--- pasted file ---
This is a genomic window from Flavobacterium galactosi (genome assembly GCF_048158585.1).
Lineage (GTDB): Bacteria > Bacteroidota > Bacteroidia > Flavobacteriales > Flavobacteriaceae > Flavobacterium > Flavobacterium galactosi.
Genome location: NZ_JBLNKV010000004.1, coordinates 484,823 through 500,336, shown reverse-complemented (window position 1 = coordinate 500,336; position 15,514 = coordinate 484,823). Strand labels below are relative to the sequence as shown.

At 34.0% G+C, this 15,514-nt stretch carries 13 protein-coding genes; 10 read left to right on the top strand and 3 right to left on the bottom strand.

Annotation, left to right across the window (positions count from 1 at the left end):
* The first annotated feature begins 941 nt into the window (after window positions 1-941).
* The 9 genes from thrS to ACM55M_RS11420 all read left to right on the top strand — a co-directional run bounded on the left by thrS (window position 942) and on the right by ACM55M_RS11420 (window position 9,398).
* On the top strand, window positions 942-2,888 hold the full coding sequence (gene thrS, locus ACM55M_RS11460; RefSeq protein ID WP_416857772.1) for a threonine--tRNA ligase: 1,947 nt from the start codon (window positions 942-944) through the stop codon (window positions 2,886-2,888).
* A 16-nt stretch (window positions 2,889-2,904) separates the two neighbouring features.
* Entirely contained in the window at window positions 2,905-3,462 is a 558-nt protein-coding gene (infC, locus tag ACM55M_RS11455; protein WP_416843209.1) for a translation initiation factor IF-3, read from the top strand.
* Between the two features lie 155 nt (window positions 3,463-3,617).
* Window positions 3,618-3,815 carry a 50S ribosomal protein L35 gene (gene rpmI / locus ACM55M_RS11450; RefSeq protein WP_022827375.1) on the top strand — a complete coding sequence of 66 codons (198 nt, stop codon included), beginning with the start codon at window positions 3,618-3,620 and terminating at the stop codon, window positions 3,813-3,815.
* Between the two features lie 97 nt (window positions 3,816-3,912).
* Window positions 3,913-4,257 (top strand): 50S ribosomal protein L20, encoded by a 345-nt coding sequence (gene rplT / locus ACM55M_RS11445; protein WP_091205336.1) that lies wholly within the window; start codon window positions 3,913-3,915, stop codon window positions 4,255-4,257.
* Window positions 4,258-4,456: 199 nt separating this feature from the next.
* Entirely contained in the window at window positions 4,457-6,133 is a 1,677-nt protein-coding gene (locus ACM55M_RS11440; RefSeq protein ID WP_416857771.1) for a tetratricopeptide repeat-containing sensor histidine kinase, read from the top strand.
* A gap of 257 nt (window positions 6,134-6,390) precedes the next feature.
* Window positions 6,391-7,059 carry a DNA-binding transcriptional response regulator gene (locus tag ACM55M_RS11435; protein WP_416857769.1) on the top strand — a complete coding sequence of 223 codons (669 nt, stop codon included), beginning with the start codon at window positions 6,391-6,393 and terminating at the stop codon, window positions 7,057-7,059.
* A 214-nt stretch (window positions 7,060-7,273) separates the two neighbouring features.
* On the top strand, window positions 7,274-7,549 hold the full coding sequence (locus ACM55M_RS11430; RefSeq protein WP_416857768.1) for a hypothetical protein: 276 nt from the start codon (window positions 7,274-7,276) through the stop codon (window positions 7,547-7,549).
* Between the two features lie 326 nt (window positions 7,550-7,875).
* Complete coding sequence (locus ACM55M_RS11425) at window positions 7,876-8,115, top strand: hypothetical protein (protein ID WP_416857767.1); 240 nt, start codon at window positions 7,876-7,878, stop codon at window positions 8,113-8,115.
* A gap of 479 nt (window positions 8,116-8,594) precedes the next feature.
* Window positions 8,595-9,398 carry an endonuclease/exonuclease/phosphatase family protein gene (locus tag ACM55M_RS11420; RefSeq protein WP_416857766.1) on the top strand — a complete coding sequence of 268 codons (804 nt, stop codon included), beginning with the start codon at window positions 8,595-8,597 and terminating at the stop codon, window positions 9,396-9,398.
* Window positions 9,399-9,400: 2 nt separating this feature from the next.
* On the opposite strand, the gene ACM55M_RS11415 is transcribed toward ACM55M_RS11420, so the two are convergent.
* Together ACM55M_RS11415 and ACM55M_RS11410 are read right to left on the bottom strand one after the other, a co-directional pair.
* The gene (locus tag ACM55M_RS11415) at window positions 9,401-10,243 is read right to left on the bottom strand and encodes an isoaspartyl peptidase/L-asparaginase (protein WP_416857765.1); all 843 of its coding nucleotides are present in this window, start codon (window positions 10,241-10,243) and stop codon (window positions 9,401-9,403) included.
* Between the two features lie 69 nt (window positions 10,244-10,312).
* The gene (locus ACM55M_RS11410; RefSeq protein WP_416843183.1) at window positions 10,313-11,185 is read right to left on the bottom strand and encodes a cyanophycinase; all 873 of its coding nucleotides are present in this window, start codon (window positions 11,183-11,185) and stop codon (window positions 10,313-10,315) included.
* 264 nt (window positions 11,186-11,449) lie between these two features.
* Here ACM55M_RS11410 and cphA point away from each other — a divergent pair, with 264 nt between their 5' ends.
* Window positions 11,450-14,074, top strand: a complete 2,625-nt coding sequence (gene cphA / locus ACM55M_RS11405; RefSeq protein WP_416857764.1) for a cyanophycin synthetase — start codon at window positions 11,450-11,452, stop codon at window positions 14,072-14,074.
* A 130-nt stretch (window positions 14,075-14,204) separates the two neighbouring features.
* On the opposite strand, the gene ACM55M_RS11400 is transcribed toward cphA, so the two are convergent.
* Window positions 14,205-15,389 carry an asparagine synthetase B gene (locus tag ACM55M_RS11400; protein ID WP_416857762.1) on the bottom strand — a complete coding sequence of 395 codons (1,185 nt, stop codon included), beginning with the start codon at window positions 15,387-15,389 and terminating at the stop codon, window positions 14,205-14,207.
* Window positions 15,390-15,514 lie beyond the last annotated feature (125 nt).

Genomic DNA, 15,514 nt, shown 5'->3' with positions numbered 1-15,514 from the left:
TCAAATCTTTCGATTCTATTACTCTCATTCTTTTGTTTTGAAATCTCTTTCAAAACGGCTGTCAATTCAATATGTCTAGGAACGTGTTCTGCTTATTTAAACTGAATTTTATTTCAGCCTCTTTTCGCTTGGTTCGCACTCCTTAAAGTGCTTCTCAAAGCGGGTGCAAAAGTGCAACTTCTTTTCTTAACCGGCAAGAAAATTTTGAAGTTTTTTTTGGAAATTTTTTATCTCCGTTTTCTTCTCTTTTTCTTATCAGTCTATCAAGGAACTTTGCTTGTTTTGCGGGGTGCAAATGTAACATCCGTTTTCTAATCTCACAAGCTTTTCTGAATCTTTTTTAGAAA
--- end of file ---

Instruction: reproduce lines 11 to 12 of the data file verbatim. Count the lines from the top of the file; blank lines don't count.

* Between the two features lie 155 nt (window positions 3,463-3,617).
* Window positions 3,618-3,815 carry a 50S ribosomal protein L35 gene (gene rpmI / locus ACM55M_RS11450; RefSeq protein WP_022827375.1) on the top strand — a complete coding sequence of 66 codons (198 nt, stop codon included), beginning with the start codon at window positions 3,618-3,620 and terminating at the stop codon, window positions 3,813-3,815.